After completing the initialization, the system saves configuration.yaml to .homeassistant/, the homeassistant user’s home directory. Its contents looks something like:

group: !include groups.yaml
automation: !include automations.yaml
script: !include scripts.yaml
scene: !include scenes.yaml

In the same directory, the program also writes a logfile named home‑assistant.log, which provides information about what is currently happening. If you have a problem somewhere, you will find further details there. On the Raspbian installation for this test setup, for example, I still had to install two packages – libtiff5 and libopenjp2-7 – because Home Assistant complained about their absence.

In a web browser, open the administration interface on http://​<RasPi-IP>:8123 (Figure 3). Initially, Home Assistant will prompt you to enter a new username and password, which you will later use to authenticate yourself to the service. Additionally, the page asks for language, location, and time zone.

Figure 3: Home Assistant uses a clear-cut web interface.


The communication between the Raspberry Pi and the RaZberry module happens over the GPIO serial interface. For the installation, you only have to plug the RaZberry onto the GPIO bar of the Raspberry Pi, starting at the upper edge of the board (Figure 4).

Figure 4: A first-generation Raspberry Pi is sufficient for Home Assistant. The RaZberry module sits on a section of GPIO pins.

For the connection, first create an AES key,

$ cat /dev/urandom | tr ‑dc '0‑9A‑F' | fold ‑w 32 | head ‑n 1 | sed ‑e 's/\(..\)/0x\1, /g' ‑e 's/, $//'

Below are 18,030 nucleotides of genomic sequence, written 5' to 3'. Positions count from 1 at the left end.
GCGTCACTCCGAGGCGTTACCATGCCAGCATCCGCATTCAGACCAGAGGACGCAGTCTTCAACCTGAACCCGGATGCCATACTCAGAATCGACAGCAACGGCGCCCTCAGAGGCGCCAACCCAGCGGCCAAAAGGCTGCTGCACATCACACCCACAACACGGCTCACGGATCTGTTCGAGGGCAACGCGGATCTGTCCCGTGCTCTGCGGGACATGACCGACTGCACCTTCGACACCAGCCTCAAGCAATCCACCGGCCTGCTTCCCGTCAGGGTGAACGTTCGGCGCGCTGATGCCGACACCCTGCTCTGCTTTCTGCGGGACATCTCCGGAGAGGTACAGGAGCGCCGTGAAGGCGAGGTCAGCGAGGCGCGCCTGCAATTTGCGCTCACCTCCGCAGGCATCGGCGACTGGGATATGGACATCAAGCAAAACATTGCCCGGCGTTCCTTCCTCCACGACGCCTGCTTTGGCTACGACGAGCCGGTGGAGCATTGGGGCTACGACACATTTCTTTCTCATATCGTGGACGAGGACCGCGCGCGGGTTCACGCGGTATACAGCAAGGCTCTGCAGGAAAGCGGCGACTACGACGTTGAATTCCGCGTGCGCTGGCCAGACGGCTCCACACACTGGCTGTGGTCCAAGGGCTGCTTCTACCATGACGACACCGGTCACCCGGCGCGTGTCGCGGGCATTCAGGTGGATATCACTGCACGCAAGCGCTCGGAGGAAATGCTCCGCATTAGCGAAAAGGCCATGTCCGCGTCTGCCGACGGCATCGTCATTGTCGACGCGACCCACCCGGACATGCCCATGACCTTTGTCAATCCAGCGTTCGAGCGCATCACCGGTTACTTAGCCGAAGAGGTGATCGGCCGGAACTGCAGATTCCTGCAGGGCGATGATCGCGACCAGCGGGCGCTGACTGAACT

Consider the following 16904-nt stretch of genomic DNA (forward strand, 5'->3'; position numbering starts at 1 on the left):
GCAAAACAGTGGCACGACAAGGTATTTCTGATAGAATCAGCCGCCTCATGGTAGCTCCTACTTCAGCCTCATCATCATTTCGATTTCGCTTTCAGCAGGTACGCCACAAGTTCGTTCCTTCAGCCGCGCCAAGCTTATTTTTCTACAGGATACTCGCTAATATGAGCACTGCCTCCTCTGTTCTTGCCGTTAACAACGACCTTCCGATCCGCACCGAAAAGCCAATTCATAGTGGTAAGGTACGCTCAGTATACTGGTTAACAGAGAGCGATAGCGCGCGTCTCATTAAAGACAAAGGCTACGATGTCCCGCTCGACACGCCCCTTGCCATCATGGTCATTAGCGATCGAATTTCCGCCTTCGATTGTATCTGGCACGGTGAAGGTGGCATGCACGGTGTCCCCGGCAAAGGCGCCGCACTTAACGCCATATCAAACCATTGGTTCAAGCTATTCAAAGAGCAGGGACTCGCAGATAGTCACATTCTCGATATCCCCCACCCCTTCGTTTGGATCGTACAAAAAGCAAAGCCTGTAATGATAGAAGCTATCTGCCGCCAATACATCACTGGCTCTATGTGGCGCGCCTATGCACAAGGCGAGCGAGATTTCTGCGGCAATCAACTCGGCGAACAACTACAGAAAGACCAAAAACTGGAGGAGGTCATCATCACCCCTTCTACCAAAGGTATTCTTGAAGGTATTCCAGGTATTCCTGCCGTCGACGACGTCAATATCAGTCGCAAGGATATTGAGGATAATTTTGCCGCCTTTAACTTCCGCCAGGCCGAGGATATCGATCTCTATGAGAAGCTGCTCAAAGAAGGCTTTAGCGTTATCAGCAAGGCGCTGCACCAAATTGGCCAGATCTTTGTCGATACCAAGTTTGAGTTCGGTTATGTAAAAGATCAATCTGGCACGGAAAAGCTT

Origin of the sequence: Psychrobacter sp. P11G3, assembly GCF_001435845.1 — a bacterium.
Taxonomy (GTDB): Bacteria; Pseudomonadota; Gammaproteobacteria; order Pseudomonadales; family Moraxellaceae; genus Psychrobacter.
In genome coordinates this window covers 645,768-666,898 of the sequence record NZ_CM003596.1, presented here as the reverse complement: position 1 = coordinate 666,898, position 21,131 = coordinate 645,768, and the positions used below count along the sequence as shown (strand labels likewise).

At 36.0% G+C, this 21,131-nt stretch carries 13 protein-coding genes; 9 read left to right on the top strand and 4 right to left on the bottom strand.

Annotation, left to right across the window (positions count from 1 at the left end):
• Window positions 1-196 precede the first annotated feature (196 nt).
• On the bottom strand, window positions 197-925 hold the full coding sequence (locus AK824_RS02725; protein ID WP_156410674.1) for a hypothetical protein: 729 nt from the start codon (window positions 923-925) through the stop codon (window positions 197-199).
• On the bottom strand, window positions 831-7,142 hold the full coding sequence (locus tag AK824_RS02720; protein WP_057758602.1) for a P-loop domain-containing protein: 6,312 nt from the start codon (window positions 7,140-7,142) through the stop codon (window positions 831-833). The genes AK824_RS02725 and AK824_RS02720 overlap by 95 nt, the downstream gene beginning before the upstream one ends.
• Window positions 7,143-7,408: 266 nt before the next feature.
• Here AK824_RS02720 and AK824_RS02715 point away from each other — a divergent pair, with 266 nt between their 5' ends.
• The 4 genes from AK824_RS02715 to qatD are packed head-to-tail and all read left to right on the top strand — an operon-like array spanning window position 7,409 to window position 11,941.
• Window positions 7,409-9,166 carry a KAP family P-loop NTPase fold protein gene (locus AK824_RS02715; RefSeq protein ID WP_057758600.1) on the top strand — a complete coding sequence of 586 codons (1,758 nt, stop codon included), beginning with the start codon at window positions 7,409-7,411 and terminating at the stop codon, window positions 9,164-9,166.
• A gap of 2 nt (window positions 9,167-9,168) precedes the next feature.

and enter it into configuration.yaml as shown in Listing 2. The usb_path is /dev/ttyACM0 for USB-connected Z-Wave sticks and dev/ttyAMA0 for the hardware attached on top (HAT) module.

Listing 2: configuration.yaml

  usb_path: /dev/tty
  network_key: "<0x41, 0xF3, 0xA6, 0x9A, 0x60, 0x56, 0x43, 0xE1, 0x3D, 0x15, 0xBD, 0xF7, 0x5C, 0x5D, 0x0B, 0x8E>"

After a reboot, you can reach the Z-Wave controller from the Integrations submenu of the web interface. There, in typical Z-Wave fashion, you need to teach the components their installation instructions (Figure 5). In most cases, you need to switch temporarily the component in question to learning mode by pressing a button. The controller should then find the sensor or actuator, parse its data, and assign the controller permanently to its own Z-Wave network. After all, several Z-Wave networks might need to share a frequency. The GUI is very intuitive to use. In case of problems, see the OZW_Log.txt file in /home/homeassistant/.homeassistant/ for details of the actions performed by the Z-Wave module.

Figure 5: Integrate the Z-Wave devices into the Home Assistant system in learning mode.

Each component registers in the system’s Home Assistant universe. In the overview, you can see the states and measured values of all integrated sensors and actuators (Figure 6). The individual components can then be managed and controlled in detail, and the individual nodes can be linked together in the scope of automation setups.

Figure 6: The overview shows the measured values and states of all Z-Wave sensors and actuators.